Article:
Main image: ‘The orrery’ - see below for more information
The photographer Red Saunders has big ideas – frequently involving a cast of tens if not hundreds of real-life volunteers.
The co-founder of the protest movement Rock Against Racism, launched in 1976, Saunders is now best known for unearthing key moments in social history and reimaging them in performance art epics. His photographic subjects, depicted on large-scale canvases, range from Wat Tyler and the Peasants’ Revolt of 1381 to the Peterloo Massacre in 1819.
For the latest instalment of Saunders’ long-running series The Hidden Project, begun in 2008, he has created three striking artworks for Derby’s new Museum of Making, which opened in the Derwent Valley Mills UNESCO World Heritage Site in May 2021. Each of Saunders’ images illuminates a moment in Derby’s social history that helped shape modern Britain.
Research for one of the pieces involved a visit to the Rolls-Royce Heritage Centre to look at the renowned Merlin engine that powered Hurricanes and Spitfires during World War II. “They mentioned that Rolls-Royce had a fully restored Spitfire in their hanger at East Midlands Airport,” says Saunders. “It was a big wow moment.”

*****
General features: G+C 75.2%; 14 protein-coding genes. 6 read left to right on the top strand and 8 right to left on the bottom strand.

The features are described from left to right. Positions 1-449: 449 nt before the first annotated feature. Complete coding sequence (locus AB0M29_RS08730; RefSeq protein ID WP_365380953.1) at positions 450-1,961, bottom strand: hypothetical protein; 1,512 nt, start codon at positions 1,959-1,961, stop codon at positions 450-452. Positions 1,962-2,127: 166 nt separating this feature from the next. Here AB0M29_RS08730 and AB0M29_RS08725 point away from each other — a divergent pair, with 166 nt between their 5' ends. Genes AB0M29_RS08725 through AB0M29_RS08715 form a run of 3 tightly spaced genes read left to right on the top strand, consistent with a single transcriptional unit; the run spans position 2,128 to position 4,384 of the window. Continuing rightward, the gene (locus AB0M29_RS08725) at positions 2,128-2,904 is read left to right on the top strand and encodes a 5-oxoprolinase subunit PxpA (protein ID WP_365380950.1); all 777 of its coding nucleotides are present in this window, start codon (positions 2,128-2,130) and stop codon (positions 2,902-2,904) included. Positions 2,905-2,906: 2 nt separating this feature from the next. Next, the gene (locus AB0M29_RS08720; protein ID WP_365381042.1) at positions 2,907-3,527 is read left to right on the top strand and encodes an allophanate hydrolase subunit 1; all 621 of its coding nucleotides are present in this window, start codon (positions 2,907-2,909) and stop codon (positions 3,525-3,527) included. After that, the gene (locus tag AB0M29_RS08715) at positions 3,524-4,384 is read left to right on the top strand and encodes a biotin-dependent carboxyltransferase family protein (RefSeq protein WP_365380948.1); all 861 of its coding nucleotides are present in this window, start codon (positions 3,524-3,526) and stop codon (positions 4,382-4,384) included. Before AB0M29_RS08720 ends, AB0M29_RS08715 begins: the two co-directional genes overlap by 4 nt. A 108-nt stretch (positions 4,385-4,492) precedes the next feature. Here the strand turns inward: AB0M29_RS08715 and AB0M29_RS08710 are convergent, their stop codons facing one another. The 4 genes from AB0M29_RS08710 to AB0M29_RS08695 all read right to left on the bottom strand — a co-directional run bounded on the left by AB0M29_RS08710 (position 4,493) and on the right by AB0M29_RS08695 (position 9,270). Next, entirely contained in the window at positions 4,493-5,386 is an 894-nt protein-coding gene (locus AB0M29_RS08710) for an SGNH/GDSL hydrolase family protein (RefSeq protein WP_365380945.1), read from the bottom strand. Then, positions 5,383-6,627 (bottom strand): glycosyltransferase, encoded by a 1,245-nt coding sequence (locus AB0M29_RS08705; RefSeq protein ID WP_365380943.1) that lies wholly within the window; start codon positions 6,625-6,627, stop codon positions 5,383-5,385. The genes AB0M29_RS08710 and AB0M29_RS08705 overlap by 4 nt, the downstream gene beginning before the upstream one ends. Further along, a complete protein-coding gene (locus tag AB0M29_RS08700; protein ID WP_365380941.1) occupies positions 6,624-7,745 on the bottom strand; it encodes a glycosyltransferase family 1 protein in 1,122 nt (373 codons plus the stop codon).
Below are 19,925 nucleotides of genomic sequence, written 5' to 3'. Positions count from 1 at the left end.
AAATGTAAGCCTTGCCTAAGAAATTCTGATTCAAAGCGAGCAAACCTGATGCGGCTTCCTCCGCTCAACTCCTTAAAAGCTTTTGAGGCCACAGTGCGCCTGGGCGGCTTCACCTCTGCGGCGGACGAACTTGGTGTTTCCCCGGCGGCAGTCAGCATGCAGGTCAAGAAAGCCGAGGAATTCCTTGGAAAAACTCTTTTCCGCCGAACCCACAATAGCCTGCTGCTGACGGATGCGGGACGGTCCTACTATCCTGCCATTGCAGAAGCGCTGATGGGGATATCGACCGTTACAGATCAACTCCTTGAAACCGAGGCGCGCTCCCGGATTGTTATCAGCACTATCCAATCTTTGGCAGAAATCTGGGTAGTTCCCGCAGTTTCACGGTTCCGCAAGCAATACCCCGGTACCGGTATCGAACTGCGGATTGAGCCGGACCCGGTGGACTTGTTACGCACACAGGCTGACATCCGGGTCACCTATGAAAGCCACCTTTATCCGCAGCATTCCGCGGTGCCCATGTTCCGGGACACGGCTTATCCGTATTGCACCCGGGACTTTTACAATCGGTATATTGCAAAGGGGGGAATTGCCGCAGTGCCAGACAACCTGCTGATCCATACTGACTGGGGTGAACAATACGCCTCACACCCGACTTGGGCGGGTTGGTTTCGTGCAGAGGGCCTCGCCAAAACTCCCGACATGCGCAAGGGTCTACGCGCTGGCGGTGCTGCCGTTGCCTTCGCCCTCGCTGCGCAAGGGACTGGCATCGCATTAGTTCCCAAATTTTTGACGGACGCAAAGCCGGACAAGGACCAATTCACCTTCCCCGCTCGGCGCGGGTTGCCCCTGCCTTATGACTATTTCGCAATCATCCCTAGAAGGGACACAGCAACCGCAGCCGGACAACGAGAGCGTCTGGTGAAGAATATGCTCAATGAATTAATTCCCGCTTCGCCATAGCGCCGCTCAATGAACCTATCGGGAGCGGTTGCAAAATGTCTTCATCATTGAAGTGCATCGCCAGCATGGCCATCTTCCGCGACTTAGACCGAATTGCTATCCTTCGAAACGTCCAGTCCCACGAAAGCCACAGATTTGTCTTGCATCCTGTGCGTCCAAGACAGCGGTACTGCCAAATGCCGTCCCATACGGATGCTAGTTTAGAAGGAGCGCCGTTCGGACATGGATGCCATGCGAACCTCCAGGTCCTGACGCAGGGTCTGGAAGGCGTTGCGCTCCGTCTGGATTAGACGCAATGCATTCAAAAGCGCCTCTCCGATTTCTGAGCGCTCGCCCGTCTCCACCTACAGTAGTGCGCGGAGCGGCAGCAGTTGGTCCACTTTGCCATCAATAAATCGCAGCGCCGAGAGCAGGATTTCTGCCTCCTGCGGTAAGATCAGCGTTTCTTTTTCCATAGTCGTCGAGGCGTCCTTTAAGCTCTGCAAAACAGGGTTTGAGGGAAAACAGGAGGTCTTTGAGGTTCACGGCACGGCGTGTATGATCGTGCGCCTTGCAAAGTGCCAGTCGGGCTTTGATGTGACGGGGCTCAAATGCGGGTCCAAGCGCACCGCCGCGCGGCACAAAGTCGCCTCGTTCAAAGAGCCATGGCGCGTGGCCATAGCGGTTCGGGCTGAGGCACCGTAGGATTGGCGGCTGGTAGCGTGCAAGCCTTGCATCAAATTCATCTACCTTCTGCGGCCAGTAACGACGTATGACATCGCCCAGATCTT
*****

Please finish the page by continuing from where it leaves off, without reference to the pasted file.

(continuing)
The Spitfire became the focal point of ‘Sikh RAF volunteers’, a work celebrating those people from the subcontinent who joined the armed forces in the fight against fascism. “The story of Sikh volunteer pilots who came to fly with the RAF seemed a natural fit,” says Saunders. “It was another piece of hidden history.”
In another picture entitled ‘The lockout’, Saunders explores Britain’s first major industrial dispute at Derby’s silk mills during 1833-34, marking the birth of the nation’s trade union movement. Finally, ‘The orrery’ illuminates the scientific innovation of the Enlightenment born out of the Midlands’ industrial heartland.
‘The orrery’ (pictured above)
This photograph is inspired by the ground-breaking painting A Philosopher Lecturing on the Orrery (1766) by Joseph Wright of Derby. Wright is known for his works depicting marvels of scientific discovery during the Enlightenment. Derby Museums is home to the world’s largest collection of works by Wright and his original 'Orrery' is part of the collection.
‘Sikh RAF volunteers’
Rolls-Royce Merlin engines were developed in Derby to power Spitfires, playing a significant role in the victory of the skies in 1945. This photograph honours those who flew Allied planes during the Second World War, bringing together Sikh pilots and Royal Air Force crew, who fought together in the combined Allied forces.
The 1833-1834 disputes at Derby’s silk mills, following the dismissal of a worker, led to the Derby Lockout. Months of unrest pushed workers and their families into poverty. This was Britain’s first major industrial dispute – it captured the attention of the nation and is still spoken about by many people in Derby.
The RPS Journal is available exclusively to members. Join us to receive our award-winning magazine and read more inspiring features. Explore full member benefits here.